Teaching Sustainability / Teaching Sustainably

Overview

Over the coming decades, every academic discipline will have to respond to the paradigm of more sustainable life practices because students will be living in a world challenged by competition for resources and climate change, and will demand that every academic discipline demonstrate substantial and corresponding relevance.

This book takes as its point of departure that integrating a component of sustainability into a discipline-specific course arises from an educator asking a ...

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Overview

Over the coming decades, every academic discipline will have to respond to the paradigm of more sustainable life practices because students will be living in a world challenged by competition for resources and climate change, and will demand that every academic discipline demonstrate substantial and corresponding relevance.

This book takes as its point of departure that integrating a component of sustainability into a discipline-specific course arises from an educator asking a simple question: in the coming decades, as humanity faces unprecedented challenges, what can my discipline or area of research contribute toward a better understanding of these issues? The discipline need not be future-oriented: an archaeologist, for instance, could incorporate into a course some aspects of sustainable archaeological practices in areas threatened by rapid climate change, as well as examples of sustainable or unsustainable ways of living practiced by members of the long-gone society under investigation.

This book also argues that courses about sustainability need to cross disciplinary boundaries, both because of the inter-relatedness of the issues, and because students will require the ability to use interdisciplinary approaches to thrive through the multiple careers most of them will face.

The contributions to this book are presented under four sections. “Sustainability as a Core Value in Education” considers the rationale for incorporating sustainability in disciplinary courses. “Teaching Sustainability in the Academic Disciplines” presents eight examples of courses from disciplines as varied as agriculture, composition, engineering, and teacher education. “Education as a Sustainable Practice” reviews how the physical environment of the classroom and the delivery of instruction need themselves to reflect the values being taught. The final section addresses the issues of leadership and long-term institutional change needed to embed sustainable practice as a core value on campus.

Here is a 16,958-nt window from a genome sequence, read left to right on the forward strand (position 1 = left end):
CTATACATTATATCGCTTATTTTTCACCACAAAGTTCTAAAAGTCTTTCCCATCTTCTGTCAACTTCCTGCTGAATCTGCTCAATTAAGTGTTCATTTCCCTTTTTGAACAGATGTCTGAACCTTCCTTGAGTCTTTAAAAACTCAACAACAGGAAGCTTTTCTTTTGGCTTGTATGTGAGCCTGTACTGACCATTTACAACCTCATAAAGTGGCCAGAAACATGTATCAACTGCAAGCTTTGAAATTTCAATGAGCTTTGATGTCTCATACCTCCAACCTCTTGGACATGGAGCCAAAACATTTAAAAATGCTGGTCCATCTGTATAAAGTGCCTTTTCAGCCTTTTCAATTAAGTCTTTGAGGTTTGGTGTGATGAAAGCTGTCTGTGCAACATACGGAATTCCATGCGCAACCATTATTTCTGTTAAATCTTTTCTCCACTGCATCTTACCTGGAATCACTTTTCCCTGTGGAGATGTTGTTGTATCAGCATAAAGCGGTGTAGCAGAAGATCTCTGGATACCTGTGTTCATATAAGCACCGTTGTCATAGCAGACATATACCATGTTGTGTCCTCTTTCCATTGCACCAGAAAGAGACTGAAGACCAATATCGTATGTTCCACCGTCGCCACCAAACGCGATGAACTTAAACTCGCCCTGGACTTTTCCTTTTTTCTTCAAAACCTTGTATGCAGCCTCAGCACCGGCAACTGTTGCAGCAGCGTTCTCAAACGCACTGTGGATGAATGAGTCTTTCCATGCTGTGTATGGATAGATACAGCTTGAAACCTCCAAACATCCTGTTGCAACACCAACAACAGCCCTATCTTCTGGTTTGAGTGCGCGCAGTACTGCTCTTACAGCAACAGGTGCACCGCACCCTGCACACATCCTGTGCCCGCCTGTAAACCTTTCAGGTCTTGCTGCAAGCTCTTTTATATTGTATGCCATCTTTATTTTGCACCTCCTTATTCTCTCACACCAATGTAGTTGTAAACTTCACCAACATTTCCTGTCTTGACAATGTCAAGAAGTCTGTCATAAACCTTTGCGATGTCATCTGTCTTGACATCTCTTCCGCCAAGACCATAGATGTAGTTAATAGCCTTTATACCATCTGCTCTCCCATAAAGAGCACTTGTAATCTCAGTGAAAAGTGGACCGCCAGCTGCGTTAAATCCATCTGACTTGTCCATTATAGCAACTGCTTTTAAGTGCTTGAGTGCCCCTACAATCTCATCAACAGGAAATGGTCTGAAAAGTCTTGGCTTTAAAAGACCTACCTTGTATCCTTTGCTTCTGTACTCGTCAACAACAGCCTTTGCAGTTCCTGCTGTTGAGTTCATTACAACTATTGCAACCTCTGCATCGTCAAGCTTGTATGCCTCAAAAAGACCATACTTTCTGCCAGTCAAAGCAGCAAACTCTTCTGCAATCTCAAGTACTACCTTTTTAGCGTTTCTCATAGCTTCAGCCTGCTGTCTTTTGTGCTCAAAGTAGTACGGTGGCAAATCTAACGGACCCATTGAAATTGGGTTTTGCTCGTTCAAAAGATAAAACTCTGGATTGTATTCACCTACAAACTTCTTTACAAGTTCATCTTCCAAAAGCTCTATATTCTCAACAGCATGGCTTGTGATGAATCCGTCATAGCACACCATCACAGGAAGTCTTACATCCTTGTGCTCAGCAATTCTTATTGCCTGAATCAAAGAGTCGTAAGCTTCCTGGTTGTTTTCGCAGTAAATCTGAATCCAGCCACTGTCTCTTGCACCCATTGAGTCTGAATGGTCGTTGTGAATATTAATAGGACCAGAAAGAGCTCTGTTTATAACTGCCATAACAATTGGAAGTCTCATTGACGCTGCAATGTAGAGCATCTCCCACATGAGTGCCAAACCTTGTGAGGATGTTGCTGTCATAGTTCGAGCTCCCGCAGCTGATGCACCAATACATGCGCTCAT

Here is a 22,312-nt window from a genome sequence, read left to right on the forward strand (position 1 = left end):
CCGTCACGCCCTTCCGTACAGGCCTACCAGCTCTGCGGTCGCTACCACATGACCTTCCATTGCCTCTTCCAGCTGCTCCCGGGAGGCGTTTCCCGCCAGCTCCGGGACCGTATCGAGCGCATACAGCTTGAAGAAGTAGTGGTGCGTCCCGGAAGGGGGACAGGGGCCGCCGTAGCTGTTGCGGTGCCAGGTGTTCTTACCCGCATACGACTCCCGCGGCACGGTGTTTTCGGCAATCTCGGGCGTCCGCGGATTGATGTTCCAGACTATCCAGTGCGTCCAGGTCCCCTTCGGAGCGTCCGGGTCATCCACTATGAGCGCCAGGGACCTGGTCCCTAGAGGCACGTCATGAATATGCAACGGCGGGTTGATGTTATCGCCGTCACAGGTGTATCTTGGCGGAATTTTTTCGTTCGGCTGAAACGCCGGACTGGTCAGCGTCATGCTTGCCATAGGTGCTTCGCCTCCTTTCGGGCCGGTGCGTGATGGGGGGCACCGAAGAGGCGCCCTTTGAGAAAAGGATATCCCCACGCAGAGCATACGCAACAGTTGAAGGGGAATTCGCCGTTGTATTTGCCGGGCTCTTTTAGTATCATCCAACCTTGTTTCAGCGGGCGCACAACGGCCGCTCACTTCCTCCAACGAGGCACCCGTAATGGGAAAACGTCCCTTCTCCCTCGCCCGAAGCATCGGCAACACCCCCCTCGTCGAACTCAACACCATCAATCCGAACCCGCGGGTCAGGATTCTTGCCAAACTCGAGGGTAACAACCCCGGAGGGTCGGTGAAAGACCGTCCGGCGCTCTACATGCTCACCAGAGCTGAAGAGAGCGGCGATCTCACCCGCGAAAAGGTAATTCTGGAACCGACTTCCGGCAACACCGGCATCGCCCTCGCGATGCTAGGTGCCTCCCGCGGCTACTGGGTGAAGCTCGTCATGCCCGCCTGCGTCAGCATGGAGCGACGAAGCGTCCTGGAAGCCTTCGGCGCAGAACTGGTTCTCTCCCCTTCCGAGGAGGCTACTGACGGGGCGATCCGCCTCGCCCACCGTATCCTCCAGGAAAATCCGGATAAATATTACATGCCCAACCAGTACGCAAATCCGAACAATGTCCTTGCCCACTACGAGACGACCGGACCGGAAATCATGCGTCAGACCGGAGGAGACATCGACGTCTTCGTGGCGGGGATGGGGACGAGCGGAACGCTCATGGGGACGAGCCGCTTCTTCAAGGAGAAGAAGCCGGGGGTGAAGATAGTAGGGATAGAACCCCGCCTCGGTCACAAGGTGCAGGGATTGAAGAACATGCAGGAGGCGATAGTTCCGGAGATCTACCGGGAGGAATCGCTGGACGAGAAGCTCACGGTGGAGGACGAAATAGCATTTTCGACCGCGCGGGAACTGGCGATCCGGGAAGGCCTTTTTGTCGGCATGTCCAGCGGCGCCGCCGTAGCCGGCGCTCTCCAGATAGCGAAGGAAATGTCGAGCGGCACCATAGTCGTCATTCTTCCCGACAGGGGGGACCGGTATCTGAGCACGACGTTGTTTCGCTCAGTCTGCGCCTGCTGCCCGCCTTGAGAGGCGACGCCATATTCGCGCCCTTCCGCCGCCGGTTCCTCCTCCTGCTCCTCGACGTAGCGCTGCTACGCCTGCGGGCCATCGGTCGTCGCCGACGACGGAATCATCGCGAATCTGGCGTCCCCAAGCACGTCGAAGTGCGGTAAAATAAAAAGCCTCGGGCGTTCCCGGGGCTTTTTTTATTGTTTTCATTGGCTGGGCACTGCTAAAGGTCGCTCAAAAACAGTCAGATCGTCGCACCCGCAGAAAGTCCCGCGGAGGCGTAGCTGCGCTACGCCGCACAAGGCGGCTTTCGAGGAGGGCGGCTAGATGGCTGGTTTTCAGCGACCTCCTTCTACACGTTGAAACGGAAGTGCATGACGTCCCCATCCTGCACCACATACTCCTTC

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Product Details

  • ISBN-13: 9781579227388
  • Publisher: Stylus Publishing, LLC
  • Publication date: 12/28/2011
  • Pages: 296
  • Product dimensions: 6.30 (w) x 9.10 (h) x 1.00 (d)

Meet the Author

Kirsten Allen Bartels is Honors Faculty Fellow at Grand Valley State University

Kelly A. Parker is Professor of Philosophy, Environmental Studies, and Liberal Studies at Grand Valley State University

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Table of Contents

I. Sustainability as a Core Value in Education
Sustainability for Everyone: Trespassing Disciplinary Boundaries—Douglas Klahr Sustainability as a Core Issue in Diversity and Critical Thinking Education—Danielle Lake Sustainable Happiness and Education: Educating Teachers and Students in the 21st Century—Catherine O’Brien A Christian Approach to Sustainability—Chris Doran

II. Teaching Sustainability in the Academic Disciplines
Re-Envisioning Ecocomposition: The Rhetoric of Sustainable Energy and the Ecology of Writing—Kimberly R. Moekle Sustainably Growing Farmers of the Future: Undergraduate Curriculum in Sustainable Agriculture at the University of Kentucky—Keiko Tanaka, Mark Williams, Krista Jacobson and Mike Mullen Using a Multi-level Approach to Teach Sustainability to Undergraduate Students in Engineering and Environmental Science—Bruce I. Dvorak, Stacey A. Hawkey and Valdeen Nelsen Environmental Sustainability in Healthcare Management Education—Carrie Rich Teaching Ecotourism in the Backyard of Waikiki, Hawai‘I—John Cusick Writing Banana Republics and Guano Bonanzas: Consumerism and Globalization in the Composition Classroom—George E. Brooks The Hungry Text: Toward a Sustainable Literary Food Pedagogy—Tom Hertweck and Kyle Bladow Who Will Teach the Teachers? Re-orienting Teacher Education for the Values of Sustainability—Patrick Howard

III. Education as a Sustainable Practice
Eportfolios in a Liberal Studies Program: An Experiment in Sustainability—P. Sven Arvidson The Paperless Classroom—Kirsten Bartels and Justin Pettibone Communicating Sustainability: Teaching Sustainable Media Practice—Alex Lockwood Unsustainable Aspects of Sustainability—Bart Bartels

IV. Leadership and Reform Strategies for Long-term Institutional Change
Teaching Sustainability Leadership—Courtney Quinn and Gina Matkin Teaching Sustainability to Future Professionals in Cultural Resource Organizations—Sarah S. Brophy Breaking the “Methodological Trap” of Sustainability in Academia with Global Learning Environments—Tamara Savelyeva Making Sustainability a Core Value—Christine Drewel

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